Many people have dabbled in Photoshop. This program opens the door to flawless photos and sharp graphics . Photoshop plays into InDesign with any type of photo placement. Though sometimes an overwhelming program, Photoshop skills are incredibly useful to creating high quality images.
Public relations is all about communication. When communicating with a large group, as many will have to do, visuals are key; and sometimes you have to go beyond PowerPoints presentations. Instead of persuading more yawns, try adding interest and flair with Prezi, an online presentation builder. Completely free and easy to use, Prezi gives every presentation edge, movement and easy access to embedded videos or graphics.
4) Final Cut Pro
Even if you don’t think video editing is essential, Final Cut Pro offers some perspective to what goes into a production piece, which starts with patience. The Gateway to Media series focuses on this program because you can learn vital skills about interviewing, and the importance of good audio and footage. Beware perfectionists, you can easily get addicted!
Success in the public relations industry means being a Jack (or Jill) of all trades. Take the time to explore popular computer programs like Adobe Creative Suite. Visit your professor for a quick tutorial, pick up a book or Google tutorials to teach yourself the basics. Adding these basic skills to your resume will make for a much stronger resume.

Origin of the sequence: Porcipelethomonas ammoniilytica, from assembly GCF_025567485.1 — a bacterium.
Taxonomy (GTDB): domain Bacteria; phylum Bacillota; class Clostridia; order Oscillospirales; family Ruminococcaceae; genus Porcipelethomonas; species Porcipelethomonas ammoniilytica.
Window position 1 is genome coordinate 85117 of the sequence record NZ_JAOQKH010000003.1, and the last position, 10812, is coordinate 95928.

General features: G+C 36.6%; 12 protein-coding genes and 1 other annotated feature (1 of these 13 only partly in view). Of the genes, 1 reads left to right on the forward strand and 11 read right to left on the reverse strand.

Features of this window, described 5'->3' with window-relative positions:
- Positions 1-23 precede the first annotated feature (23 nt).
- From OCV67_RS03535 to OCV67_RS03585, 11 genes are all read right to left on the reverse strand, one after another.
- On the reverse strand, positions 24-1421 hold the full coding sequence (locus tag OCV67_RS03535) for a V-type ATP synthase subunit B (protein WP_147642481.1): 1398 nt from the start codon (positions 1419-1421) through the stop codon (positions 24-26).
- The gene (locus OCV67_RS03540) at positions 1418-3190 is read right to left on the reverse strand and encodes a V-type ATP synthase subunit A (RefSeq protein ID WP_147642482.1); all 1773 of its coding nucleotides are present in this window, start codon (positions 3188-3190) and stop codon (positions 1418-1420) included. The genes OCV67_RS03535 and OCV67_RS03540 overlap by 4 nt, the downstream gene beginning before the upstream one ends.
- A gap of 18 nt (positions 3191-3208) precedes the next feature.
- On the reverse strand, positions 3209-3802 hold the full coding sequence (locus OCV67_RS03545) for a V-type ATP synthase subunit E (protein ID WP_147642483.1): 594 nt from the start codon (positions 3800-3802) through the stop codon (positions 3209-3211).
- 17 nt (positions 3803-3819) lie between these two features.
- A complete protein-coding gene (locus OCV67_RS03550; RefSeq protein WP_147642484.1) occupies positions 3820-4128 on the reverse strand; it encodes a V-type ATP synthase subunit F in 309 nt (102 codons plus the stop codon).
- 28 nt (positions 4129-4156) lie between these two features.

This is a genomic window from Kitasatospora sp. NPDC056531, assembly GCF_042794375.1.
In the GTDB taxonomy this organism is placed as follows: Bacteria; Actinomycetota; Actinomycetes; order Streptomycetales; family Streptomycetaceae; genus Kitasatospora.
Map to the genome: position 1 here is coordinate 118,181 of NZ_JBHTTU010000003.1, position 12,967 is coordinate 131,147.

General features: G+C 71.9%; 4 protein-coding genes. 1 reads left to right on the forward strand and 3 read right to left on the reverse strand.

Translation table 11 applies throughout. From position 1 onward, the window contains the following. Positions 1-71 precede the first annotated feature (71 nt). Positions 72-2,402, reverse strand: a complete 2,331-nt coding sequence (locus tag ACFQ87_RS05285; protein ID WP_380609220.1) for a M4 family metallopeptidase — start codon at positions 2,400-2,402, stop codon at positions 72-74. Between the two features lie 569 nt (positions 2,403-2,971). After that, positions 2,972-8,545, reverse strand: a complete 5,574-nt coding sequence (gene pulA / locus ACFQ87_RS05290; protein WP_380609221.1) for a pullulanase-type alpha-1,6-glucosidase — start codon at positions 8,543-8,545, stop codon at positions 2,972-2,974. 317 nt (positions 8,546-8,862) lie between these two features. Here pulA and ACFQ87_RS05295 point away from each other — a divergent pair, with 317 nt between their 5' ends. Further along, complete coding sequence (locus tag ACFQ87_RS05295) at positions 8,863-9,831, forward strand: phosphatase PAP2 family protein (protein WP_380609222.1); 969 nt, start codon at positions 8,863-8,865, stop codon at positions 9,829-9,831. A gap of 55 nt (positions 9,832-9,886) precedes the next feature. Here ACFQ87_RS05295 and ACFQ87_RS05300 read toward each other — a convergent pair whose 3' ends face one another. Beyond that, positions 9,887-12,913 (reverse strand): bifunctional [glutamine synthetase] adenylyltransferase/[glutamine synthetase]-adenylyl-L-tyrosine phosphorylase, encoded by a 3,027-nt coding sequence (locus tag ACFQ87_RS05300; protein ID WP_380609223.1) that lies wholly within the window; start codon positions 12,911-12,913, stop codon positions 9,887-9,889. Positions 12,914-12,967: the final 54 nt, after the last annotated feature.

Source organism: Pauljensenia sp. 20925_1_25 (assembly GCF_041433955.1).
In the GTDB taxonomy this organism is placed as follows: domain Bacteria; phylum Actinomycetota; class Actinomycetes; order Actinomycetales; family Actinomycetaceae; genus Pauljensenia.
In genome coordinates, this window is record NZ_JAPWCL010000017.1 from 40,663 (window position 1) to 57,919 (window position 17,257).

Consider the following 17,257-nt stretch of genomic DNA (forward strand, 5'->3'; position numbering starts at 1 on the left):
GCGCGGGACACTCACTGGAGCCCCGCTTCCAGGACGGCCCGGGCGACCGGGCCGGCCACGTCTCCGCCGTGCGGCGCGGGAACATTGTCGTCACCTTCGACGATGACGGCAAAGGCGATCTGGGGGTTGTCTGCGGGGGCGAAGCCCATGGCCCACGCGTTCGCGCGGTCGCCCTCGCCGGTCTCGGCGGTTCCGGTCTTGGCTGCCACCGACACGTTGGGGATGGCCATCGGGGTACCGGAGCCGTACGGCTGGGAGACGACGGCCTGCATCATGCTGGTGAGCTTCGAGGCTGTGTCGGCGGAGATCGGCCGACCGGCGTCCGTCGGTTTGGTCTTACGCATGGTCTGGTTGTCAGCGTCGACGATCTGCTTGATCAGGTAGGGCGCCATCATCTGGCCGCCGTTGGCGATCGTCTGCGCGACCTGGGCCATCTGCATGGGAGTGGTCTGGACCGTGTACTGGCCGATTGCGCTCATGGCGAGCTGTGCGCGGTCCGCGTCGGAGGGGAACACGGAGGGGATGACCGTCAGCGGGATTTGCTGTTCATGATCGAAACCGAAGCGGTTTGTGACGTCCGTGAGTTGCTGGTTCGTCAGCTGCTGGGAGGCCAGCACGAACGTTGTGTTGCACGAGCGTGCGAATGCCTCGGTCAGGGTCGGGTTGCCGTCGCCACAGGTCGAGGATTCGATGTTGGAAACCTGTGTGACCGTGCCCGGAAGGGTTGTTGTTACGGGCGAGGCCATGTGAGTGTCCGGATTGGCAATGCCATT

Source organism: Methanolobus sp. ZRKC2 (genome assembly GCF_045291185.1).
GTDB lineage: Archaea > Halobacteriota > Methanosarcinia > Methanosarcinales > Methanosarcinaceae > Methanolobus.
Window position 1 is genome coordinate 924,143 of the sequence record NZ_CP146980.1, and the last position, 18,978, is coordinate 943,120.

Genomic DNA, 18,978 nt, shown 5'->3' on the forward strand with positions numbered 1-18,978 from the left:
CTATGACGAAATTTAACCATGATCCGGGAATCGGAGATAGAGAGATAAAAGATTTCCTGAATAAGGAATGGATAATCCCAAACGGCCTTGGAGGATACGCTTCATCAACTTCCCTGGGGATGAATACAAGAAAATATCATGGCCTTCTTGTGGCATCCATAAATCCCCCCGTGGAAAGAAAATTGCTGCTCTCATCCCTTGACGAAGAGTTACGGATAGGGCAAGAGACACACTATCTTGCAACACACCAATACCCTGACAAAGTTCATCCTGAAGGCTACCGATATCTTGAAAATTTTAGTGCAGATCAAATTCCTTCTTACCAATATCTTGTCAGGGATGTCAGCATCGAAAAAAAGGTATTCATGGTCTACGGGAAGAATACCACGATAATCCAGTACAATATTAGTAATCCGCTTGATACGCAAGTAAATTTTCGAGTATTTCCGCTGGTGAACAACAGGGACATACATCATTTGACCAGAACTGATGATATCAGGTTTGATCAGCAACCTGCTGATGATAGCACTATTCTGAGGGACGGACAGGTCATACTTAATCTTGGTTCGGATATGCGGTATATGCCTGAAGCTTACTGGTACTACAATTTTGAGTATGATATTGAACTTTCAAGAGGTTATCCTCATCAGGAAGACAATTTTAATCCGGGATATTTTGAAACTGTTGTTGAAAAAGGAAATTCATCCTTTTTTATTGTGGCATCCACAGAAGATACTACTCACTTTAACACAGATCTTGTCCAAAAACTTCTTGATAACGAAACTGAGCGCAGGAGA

Post by Aimee Gregg, University of Oregon PRSSA member. Photo by Callie Gisler.
University of Oregon students have countless avenues to get involved on campus; unfortunately, there is no way to take advantage of every opportunity, which can make the decision of what organization to get involved in overwhelming. A good way to get the most out of your time is to find activities that allow you to combine your professional goals with your campus involvement. Here are five ways for public relations students to get involved on campus:
Though we are somewhat biased, the Public Relations Student Society of America (PRSSA) will provide you with the opportunity to network with fellow public relations students and professionals, and learn more about all facets of public relations through professional guest lecturers.
Allen Hall Public Relations (AHPR) is an entirely student-run professional public relations firm that takes on real clients. It helps public relations students network with each other, as well as with small businesses and nonprofits in the area. It also gives students valuable hands-on experience, while maintaining high professional standards. The work that students produce is the perfect addition to any portfolio.
3.) Marketing or advertising groups